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What The Recession Indicators Are Saying About 2020

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by: ANG Traders
ANG Traders
Macro, gold & precious metals, long/short equity, newsletter provider
Summary

Talk of recession has greatly decreased.

We look at a host of indicators, and assess the likelihood of a recession.

Manufacturing and transport is weak, but not a big picture concern.

Deficit spending and SOMA growth will prevent a recession in 2020.

The dominant story during the past 16 months has been one of imminent recession and stock market collapse. The last time we publicly addressed this narrative was six-weeks ago (No Recession Before 2021). Since then, the word 'recession' has almost disappeared from the lexicon of investment writing, and confidence in the stock market has increased significantly. Such rapid flips in sentiment make us sit up and pay attention; they often signal changes in trends. In this piece, we revisit the facts and assess whether the recession narrative has changed, for better or worse.

Labor Data

The non-farm payrolls, although they have been trending generally lower, continue to print within the range that has been in place since 2010 (chart below).

(Source: FRED, ANG Traders)

Initial unemployment claims start to rise at least one-year ahead of recessions. Initial claims are flat-lining at levels not seen since 1969 (chart below).

(Source: FRED, ANG Traders)

A closer look shows that the recent increase was a "one-off" (chart below).

(Source: FRED, ANG Traders)

When we compare the initial jobless claims with the Coincident Economic Activity Index, we see that there is an inverse relationship between the two, where the initial claims increase while the economic activity decreases ahead of recessions. At this time, the indicators are parallel, not converging. This behavior is not indicative of an approaching recession (chart below).

(Source: FRED, ANG Traders)

The unemployment rate tends to cross under the natural (long-term) unemployment rate at either the halfway point, or the two-thirds point of the bull market (blue ratios below). The cross-over occurred in 2017, which means the next bear market would start in 2021 or 2025, depending on whether it is a 2/3 or 1/2 cross-over, respectively (chart below).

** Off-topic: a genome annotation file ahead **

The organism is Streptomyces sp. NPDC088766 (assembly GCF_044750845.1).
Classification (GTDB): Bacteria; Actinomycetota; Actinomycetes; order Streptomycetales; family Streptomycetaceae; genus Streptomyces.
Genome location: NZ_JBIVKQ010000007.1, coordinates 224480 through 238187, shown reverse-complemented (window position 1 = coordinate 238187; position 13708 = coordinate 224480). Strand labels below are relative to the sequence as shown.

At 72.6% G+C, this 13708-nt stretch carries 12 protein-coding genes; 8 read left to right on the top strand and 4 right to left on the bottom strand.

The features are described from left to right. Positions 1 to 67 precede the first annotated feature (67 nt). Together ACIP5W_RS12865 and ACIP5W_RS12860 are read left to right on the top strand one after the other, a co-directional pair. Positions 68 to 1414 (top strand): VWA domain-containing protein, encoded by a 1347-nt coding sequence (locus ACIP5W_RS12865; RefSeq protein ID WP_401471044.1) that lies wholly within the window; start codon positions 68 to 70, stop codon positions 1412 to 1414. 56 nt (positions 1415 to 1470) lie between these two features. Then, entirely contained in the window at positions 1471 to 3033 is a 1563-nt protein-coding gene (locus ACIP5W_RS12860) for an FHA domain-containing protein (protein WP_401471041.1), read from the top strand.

(Source: FRED, ANG Traders)

The Sahm Recession Indicator signals the start of a recession when the three-month moving average of the national unemployment rate (U3) rises by 0.50 percentage points or more relative to its low during the previous 12 months; the indicator is at -0.7 (chart below).

(Source: FRED)

Business Conditions

ADS Business Conditions Index

The Aruoba-Diebold-Scotti business conditions index is designed to track real business conditions at high frequency. The average value of the ADS index is zero. Progressively bigger positive values indicate progressively better-than-average conditions. The index shows that business conditions are above average (chart below).

(Source: Philadelphia Fed)

IHS Markit US Composite PMI

The IHS Markit US Composite PMI tracks business trends across both manufacturing and service sectors. The Composite PMI was revised higher to 52.7 from a preliminary of 52.2 in December of 2019 and the reading points to the strongest growth in private sector activity in eight months (chart below).

(Source: Trading Economics)

Industrial Production

The ISM Manufacturing PMI in the US fell to 47.2 in December, the lowest since June 2009, from 48.1 in November and well below market expectations of 49 (two charts below).

(Source: Trading Economics)

(Source: Trading Economics)

The ISM Manufacturing PMI pointed to the fifth straight month of decline, and is hands-down the worst economic component. If this was the only indicator that we were looking at, we would be convinced that a recession was unavoidable, but obviously there are many other measures that show the economy is in good shape. For at least 15-years, as a percent of GDP, manufacturing has been steadily declining, and services have been steadily increasing. This means that changes in manufacturing are less importance to the well-being of the economy, just like Alvin Toffler predicted 40-years ago (chart below).

(Source: FRED)

Non Manufacturing PMI in the United States increased to 55 points in December from 53.90 points in November of 2019 (two charts below).

(Source: Trading Economics)

The IHS Markit US Services PMI was revised higher to a five-month high of 52.8 in December 2019 from a preliminary estimate of 52.2 and compared to November's final reading of 51.6 (two charts below).

(Source: Trading Economics)

Industrial production in general has recovered to the top of its 10-year range (chart below).

(Source: Trading Economics)

Transportation